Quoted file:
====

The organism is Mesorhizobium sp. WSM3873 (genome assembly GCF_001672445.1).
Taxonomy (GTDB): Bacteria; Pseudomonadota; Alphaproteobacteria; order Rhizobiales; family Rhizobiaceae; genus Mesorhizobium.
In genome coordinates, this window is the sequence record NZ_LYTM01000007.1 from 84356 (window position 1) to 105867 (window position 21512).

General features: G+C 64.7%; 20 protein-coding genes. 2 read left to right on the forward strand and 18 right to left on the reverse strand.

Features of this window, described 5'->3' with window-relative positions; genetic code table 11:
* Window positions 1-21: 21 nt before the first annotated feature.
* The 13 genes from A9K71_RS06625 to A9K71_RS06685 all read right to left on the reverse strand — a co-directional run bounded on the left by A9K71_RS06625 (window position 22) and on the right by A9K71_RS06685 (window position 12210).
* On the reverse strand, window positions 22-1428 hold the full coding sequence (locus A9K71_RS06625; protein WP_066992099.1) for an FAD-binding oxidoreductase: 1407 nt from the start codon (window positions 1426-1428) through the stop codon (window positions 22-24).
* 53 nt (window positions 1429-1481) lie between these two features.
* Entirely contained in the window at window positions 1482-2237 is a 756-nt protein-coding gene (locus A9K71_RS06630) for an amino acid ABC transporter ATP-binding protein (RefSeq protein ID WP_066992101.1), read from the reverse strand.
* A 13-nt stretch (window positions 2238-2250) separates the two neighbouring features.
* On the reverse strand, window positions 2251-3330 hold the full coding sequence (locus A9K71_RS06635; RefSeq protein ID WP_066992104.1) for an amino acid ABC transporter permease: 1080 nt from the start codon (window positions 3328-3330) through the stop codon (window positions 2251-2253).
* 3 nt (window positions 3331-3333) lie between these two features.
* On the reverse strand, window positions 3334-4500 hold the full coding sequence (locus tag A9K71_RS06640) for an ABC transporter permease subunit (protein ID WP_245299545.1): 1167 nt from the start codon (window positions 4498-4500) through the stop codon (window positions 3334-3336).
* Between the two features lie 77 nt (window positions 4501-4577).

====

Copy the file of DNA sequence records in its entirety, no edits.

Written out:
The organism is Mesorhizobium sp. WSM3873 (genome assembly GCF_001672445.1).
Taxonomy (GTDB): Bacteria; Pseudomonadota; Alphaproteobacteria; order Rhizobiales; family Rhizobiaceae; genus Mesorhizobium.
In genome coordinates, this window is the sequence record NZ_LYTM01000007.1 from 84356 (window position 1) to 105867 (window position 21512).

General features: G+C 64.7%; 20 protein-coding genes. 2 read left to right on the forward strand and 18 right to left on the reverse strand.

Features of this window, described 5'->3' with window-relative positions; genetic code table 11:
* Window positions 1-21: 21 nt before the first annotated feature.
* The 13 genes from A9K71_RS06625 to A9K71_RS06685 all read right to left on the reverse strand — a co-directional run bounded on the left by A9K71_RS06625 (window position 22) and on the right by A9K71_RS06685 (window position 12210).
* On the reverse strand, window positions 22-1428 hold the full coding sequence (locus A9K71_RS06625; protein WP_066992099.1) for an FAD-binding oxidoreductase: 1407 nt from the start codon (window positions 1426-1428) through the stop codon (window positions 22-24).
* 53 nt (window positions 1429-1481) lie between these two features.
* Entirely contained in the window at window positions 1482-2237 is a 756-nt protein-coding gene (locus A9K71_RS06630) for an amino acid ABC transporter ATP-binding protein (RefSeq protein ID WP_066992101.1), read from the reverse strand.
* A 13-nt stretch (window positions 2238-2250) separates the two neighbouring features.
* On the reverse strand, window positions 2251-3330 hold the full coding sequence (locus A9K71_RS06635; RefSeq protein ID WP_066992104.1) for an amino acid ABC transporter permease: 1080 nt from the start codon (window positions 3328-3330) through the stop codon (window positions 2251-2253).
* 3 nt (window positions 3331-3333) lie between these two features.
* On the reverse strand, window positions 3334-4500 hold the full coding sequence (locus tag A9K71_RS06640) for an ABC transporter permease subunit (protein ID WP_245299545.1): 1167 nt from the start codon (window positions 4498-4500) through the stop codon (window positions 3334-3336).
* Between the two features lie 77 nt (window positions 4501-4577).